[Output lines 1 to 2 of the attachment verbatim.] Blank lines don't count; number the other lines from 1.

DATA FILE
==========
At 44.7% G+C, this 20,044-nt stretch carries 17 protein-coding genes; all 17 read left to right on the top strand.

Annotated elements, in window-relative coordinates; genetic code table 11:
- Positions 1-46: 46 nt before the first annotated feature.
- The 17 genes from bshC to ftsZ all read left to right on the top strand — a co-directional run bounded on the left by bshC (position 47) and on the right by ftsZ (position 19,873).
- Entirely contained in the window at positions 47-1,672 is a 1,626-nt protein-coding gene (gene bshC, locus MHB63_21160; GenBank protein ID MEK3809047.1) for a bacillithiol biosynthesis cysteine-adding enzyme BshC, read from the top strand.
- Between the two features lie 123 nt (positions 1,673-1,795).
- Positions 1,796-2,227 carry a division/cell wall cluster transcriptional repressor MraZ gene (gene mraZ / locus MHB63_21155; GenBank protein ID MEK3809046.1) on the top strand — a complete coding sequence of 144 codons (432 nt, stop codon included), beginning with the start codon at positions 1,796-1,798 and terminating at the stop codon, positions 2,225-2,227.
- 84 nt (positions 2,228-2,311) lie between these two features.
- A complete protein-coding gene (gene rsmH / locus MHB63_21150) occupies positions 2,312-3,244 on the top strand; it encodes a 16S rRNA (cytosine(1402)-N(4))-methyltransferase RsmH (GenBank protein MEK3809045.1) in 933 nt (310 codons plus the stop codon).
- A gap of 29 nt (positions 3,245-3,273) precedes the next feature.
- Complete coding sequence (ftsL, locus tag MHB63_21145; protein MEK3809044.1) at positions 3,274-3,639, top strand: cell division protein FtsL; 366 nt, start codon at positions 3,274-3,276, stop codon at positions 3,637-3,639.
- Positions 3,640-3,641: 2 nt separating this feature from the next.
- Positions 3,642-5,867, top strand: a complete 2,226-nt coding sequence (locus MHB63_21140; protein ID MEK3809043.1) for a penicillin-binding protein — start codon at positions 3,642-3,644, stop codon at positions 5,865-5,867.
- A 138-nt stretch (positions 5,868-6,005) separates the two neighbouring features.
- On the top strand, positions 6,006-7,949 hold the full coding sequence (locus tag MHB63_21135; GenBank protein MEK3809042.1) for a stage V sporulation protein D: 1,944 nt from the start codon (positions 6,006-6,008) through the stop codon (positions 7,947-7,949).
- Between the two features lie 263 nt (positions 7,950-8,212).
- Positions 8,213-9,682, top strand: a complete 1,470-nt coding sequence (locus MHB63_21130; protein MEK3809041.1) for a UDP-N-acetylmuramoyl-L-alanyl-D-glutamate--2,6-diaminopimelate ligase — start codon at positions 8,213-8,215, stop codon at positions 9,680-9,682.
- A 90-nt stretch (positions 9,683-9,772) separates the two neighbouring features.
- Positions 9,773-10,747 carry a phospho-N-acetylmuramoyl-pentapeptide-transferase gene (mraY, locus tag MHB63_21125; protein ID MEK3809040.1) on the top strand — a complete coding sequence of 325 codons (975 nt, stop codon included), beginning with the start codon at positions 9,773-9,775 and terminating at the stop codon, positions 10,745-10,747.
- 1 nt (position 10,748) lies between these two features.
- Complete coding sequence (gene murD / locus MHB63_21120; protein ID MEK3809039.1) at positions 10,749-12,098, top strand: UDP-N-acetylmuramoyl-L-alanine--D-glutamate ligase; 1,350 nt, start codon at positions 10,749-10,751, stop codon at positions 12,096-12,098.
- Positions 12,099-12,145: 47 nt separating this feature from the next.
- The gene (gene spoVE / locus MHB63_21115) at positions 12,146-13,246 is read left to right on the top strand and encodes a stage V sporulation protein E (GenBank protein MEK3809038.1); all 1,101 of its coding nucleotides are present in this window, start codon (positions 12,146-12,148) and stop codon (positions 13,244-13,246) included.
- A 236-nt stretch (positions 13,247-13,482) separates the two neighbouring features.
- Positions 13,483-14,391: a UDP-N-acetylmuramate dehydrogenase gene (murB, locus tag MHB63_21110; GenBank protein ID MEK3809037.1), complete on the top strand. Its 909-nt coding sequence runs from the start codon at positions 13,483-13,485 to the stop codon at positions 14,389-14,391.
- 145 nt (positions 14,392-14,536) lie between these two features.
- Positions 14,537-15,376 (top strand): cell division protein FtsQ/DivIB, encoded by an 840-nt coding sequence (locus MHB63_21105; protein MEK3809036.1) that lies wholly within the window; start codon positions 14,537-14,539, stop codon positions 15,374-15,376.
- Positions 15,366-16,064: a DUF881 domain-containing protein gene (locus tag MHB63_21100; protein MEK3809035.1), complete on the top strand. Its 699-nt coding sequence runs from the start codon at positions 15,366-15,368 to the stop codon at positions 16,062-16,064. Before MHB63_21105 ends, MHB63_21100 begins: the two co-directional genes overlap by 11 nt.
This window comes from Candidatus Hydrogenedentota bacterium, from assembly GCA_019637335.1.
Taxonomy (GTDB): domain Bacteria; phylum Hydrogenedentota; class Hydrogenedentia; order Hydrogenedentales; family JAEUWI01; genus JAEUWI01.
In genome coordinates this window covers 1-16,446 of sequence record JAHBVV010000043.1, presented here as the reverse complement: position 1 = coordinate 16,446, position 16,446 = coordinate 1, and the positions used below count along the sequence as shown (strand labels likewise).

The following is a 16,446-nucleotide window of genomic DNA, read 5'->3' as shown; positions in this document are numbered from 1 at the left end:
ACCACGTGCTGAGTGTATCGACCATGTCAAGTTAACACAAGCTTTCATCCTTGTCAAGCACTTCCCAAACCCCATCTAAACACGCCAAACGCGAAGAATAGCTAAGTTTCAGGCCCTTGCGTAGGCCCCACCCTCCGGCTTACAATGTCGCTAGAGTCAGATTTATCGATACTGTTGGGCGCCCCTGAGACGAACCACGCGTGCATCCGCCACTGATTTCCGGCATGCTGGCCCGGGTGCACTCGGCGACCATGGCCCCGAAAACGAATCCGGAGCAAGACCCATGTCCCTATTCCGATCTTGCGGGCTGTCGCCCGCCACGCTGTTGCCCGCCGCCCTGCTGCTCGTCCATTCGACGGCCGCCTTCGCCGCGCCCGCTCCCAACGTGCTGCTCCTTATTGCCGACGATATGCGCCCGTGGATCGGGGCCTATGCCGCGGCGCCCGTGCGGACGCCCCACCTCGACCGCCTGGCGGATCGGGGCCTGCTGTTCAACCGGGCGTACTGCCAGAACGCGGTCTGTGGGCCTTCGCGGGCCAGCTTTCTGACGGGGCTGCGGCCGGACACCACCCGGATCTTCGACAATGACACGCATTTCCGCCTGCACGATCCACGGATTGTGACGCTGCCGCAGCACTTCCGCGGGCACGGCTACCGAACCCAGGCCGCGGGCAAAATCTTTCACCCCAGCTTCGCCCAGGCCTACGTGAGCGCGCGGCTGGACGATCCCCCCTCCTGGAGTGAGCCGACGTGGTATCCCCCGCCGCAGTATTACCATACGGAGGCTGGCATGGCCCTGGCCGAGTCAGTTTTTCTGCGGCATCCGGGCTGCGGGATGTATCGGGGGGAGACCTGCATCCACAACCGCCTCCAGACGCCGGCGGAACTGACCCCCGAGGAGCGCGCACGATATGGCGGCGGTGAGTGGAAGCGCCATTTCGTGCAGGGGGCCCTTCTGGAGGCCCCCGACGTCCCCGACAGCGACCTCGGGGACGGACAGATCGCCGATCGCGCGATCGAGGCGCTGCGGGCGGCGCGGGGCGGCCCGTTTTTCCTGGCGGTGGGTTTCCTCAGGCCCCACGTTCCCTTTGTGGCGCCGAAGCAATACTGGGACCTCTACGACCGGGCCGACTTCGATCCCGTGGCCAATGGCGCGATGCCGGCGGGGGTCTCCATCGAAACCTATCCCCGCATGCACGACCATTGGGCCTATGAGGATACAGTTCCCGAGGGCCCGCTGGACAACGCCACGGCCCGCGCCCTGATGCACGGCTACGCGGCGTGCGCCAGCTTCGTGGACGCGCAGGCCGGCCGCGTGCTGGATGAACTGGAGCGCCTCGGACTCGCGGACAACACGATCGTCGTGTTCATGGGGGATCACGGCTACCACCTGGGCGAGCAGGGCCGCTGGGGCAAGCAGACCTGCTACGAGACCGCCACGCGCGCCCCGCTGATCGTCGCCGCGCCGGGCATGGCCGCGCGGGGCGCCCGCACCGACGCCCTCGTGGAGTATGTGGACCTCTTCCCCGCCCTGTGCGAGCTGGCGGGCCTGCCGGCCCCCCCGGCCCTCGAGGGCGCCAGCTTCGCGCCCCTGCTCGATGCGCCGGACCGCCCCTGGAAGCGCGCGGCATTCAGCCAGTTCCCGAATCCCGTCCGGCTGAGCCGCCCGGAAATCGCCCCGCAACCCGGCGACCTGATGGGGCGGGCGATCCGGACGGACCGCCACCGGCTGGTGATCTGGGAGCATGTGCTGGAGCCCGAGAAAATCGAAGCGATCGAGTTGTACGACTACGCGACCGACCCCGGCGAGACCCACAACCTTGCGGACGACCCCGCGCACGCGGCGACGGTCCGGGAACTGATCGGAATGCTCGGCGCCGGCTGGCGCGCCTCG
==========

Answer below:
At 44.7% G+C, this 20,044-nt stretch carries 17 protein-coding genes; all 17 read left to right on the top strand.

Annotated elements, in window-relative coordinates; genetic code table 11: